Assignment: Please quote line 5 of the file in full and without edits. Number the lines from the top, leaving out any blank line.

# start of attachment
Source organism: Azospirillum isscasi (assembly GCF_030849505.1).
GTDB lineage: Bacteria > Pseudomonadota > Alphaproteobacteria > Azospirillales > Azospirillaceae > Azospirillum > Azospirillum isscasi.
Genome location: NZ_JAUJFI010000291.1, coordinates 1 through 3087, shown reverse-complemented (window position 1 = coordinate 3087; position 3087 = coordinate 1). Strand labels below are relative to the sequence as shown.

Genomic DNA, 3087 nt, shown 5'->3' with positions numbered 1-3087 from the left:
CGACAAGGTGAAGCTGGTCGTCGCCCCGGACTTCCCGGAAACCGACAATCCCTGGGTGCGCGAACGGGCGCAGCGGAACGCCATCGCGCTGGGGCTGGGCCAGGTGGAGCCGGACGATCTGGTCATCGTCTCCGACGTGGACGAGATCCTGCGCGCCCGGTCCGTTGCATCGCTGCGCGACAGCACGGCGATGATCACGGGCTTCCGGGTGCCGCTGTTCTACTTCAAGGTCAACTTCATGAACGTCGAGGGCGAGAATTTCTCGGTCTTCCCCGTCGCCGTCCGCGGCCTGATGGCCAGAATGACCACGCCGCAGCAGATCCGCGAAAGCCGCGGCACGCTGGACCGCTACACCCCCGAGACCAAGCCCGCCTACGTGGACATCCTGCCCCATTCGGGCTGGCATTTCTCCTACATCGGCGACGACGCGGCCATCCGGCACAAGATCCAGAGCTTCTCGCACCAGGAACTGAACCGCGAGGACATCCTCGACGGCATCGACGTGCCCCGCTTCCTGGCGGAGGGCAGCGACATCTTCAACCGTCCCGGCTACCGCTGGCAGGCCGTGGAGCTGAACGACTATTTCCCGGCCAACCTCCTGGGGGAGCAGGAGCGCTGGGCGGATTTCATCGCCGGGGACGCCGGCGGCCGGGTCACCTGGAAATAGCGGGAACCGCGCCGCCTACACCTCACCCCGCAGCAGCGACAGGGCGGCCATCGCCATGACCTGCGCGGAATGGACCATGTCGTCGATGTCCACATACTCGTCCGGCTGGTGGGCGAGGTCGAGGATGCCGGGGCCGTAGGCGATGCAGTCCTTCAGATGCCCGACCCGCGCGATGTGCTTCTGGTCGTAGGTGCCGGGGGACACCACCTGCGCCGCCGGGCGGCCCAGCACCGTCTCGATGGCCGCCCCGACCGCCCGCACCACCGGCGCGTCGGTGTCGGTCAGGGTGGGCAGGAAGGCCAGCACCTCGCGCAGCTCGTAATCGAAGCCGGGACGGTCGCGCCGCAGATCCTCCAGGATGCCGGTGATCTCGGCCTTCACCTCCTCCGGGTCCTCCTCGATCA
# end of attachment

CGACAAGGTGAAGCTGGTCGTCGCCCCGGACTTCCCGGAAACCGACAATCCCTGGGTGCGCGAACGGGCGCAGCGGAACGCCATCGCGCTGGGGCTGGGCCAGGTGGAGCCGGACGATCTGGTCATCGTCTCCGACGTGGACGAGATCCTGCGCGCCCGGTCCGTTGCATCGCTGCGCGACAGCACGGCGATGATCACGGGCTTCCGGGTGCCGCTGTTCTACTTCAAGGTCAACTTCATGAACGTCGAGGGCGAGAATTTCTCGGTCTTCCCCGTCGCCGTCCGCGGCCTGATGGCCAGAATGACCACGCCGCAGCAGATCCGCGAAAGCCGCGGCACGCTGGACCGCTACACCCCCGAGACCAAGCCCGCCTACGTGGACATCCTGCCCCATTCGGGCTGGCATTTCTCCTACATCGGCGACGACGCGGCCATCCGGCACAAGATCCAGAGCTTCTCGCACCAGGAACTGAACCGCGAGGACATCCTCGACGGCATCGACGTGCCCCGCTTCCTGGCGGAGGGCAGCGACATCTTCAACCGTCCCGGCTACCGCTGGCAGGCCGTGGAGCTGAACGACTATTTCCCGGCCAACCTCCTGGGGGAGCAGGAGCGCTGGGCGGATTTCATCGCCGGGGACGCCGGCGGCCGGGTCACCTGGAAATAGCGGGAACCGCGCCGCCTACACCTCACCCCGCAGCAGCGACAGGGCGGCCATCGCCATGACCTGCGCGGAATGGACCATGTCGTCGATGTCCACATACTCGTCCGGCTGGTGGGCGAGGTCGAGGATGCCGGGGCCGTAGGCGATGCAGTCCTTCAGATGCCCGACCCGCGCGATGTGCTTCTGGTCGTAGGTGCCGGGGGACACCACCTGCGCCGCCGGGCGGCCCAGCACCGTCTCGATGGCCGCCCCGACCGCCCGCACCACCGGCGCGTCGGTGTCGGTCAGGGTGGGCAGGAAGGCCAGCACCTCGCGCAGCTCGTAATCGAAGCCGGGACGGTCGCGCCGCAGATCCTCCAGGATGCCGGTGATCTCGGCCTTCACCTCCTCCGGGTCCTCCTCGATCA